lets the dogs out: conductor David Alan Miller.
The Dogs of Desire
Hall, March 26
Placing this small-group unit of the Albany Symphony in Troy’s
Revolution Hall underscored the ensemble’s mission, which
is to bring contemporary classical music beyond its usual
rarefied venues. It’s a worthy idea, even if it seems mostly
to attract the current (and, I suspect, consistent) Dogs of
Desire audience. The players are among the best the orchestra
has to offer, and conductor David Alan Miller has an obvious
affinity for the new, exuberant music that this ensemble commissions
This year’s farrago, like last year’s, comprised eight works,
most of them balancing the dense orchestral voice too often
used to distinguish “classical” music from its more easygoing
brethren with a fresher, rock-inspired sound.
Dana Wilson’s Song of Desire showed how these tools
can be most effectively used. Adding the talents of two singers,
Heather Gardner and Alexandra Sweeton, to add twin lines of
wordless vocalese, he began with what could have been a leftover
Ketelby melody and wove it into a compelling realization of
the emotion in question by a deft series of contrasts, from
solo lines on violin and cello to a more full-out brass declamation.
There was more tension in Ken Eberhard’s Channel Surfing,
a fantasia that at times saluted the rhythms and woodwind
sounds of Stravinsky, and at other times fell into movie-music
mode, but in the style of the intelligent, jazzy music of,
say, Jerome Moross. An amazing amount of contrast was packed
into this six-minute work, but it was an edgier contrast than
Wilson’s piece displayed.
With a background in musical theater, it’s no surprise that
Randall Eng would consider the theatrical possibilities of
a work like his Flowing, in 2, which gave words to
the singers (text by Matthew McGuire) and showed a wonderful
surety of style—the Bernstein influence was apparent—casting
the voices in carefully considered solos, unisons and harmonies.
What words I could follow (no printed texts were provided)
seemed to have been chosen more for euphony than dramatic
effect, which undercut the impact of the piece.
Daniel Bernard Roumain is known for music and performances
that bridge classical traditions with contemporary urban stylings,
and La, La, La, La announced from the outset, with
its rhythm-box-like opening, that it would deliver its message
with wit. Eight-bar phrases, possibly drawn from a gospel
song, were tossed from string quartet to winds and finally,
more fragmented, to full orchestra for an effective concert-opening
And the transition to Huang Ruo’s Leaving Sao couldn’t
have been more startling. “Sao” is Chinese for sorrow or sadness,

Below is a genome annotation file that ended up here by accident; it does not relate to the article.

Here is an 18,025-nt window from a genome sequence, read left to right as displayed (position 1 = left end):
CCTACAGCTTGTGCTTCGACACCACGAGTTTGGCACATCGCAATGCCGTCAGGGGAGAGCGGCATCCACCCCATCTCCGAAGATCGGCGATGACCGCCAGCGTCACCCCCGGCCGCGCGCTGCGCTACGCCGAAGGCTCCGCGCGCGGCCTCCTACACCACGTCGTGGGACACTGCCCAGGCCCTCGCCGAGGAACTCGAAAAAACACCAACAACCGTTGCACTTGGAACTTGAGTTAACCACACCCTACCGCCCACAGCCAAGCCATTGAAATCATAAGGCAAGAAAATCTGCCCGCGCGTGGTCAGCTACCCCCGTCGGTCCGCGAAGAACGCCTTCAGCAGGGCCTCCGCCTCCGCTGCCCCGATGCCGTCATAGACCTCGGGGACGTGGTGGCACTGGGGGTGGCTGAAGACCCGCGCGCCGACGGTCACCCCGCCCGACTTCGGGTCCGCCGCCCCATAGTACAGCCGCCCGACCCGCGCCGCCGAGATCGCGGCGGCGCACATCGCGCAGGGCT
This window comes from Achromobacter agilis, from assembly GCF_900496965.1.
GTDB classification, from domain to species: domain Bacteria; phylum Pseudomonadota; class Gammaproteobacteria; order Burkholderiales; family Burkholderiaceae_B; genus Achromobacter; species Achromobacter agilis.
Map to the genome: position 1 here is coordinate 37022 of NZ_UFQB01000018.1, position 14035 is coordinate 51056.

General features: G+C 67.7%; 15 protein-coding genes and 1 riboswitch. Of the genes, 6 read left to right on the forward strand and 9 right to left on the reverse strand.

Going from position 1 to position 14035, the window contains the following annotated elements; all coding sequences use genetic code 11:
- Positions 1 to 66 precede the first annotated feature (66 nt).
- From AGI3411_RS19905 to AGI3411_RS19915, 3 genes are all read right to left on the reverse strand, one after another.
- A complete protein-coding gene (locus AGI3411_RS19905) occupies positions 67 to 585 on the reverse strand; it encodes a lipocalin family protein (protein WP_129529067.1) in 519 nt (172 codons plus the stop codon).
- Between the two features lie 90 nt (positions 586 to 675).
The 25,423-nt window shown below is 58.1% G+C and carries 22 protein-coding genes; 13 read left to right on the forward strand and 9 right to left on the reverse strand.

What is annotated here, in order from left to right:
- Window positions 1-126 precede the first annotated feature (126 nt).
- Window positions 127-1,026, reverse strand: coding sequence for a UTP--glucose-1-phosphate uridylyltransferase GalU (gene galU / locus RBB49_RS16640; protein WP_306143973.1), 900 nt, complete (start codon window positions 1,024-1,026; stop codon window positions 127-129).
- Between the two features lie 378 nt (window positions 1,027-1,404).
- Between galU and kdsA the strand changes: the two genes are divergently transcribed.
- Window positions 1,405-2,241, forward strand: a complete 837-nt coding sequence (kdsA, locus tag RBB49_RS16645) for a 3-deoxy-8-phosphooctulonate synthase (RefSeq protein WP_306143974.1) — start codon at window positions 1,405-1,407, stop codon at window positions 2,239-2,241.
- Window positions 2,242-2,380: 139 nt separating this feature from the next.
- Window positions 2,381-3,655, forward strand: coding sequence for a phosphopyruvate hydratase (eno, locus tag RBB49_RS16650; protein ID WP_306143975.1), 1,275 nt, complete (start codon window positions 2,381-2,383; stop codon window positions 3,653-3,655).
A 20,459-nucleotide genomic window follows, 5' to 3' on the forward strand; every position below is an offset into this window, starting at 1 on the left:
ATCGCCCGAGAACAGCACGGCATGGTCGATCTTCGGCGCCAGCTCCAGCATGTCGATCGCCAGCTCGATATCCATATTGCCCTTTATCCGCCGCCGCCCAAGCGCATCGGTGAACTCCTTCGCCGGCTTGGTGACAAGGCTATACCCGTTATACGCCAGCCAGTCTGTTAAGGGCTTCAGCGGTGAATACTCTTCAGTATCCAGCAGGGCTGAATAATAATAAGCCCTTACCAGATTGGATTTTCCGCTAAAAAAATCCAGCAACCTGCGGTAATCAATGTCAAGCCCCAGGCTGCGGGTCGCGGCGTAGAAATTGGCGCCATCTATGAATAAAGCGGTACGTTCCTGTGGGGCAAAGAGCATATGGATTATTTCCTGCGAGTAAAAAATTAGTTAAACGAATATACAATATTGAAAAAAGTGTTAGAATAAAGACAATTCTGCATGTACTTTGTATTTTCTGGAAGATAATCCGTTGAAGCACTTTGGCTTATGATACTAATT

and he gave Gardner a lyric in that language sung with plenty
of pitch blending and other native vocal effects that were
mimicked and expanded in the orchestra. Much of it was keyed
to the natural music of the language; combined with a very
different harmonic and rhythmic background, the East-West
fusion is difficult to achieve without sounding trite, but
Ruo was impressively effective.
Dan Cooper, master of the seven-string electric bass, has
written works for the Dogs before; this concert saw the premiere
of his lively Concertino, a classically structured
three-movement work that manages to be utterly charming amidst
a throbbing swirl of cacophony, all of it making unexpected
sense as the work unfolded. As soloist, Cooper afforded himself
plenty of opportunity for virtuosic display, an old-fashioned
but still pleasing concerto characteristic.
Because one of the commissioned works wasn’t ready, we had
a reprise of last year’s Puja, by Gabriel Ian Gould.
Electric bass, rock-rhythm drumming, two sopranos with a sinuous
vocal and careful use of winds and strings created the Bollywood
effect the composer wished to capture; the vocal, drawn from
a 13th-century Hindu prayer, was a surprisingly fitting companion.
Arthur Bloom proved some seasons back that an unlikely pair
of tunes can make surprisingly good bedfellows, and, in “That’s
the Way I Like It,” reprised as an encore, Sweeton sang the
song from KC (uh-huh) and the Sunshine Band as the
orchestra found moments of Bach’s Brandenburg Concerto
No. 2 to weave in.
Bloom was back with another concept piece: Orchestrobics,
which, as I discovered to my slothful horror, called upon
the audience to follow Mary Anne Fantauzzi’s lively aerobics
while the ensemble accompanied it with jagged but danceable
rhythms and jazzy snatches of tune. Many of the exercises
required the audience to mime musical instrument playing,
to the delight of those orchestra players who could grab glances
at their imitators.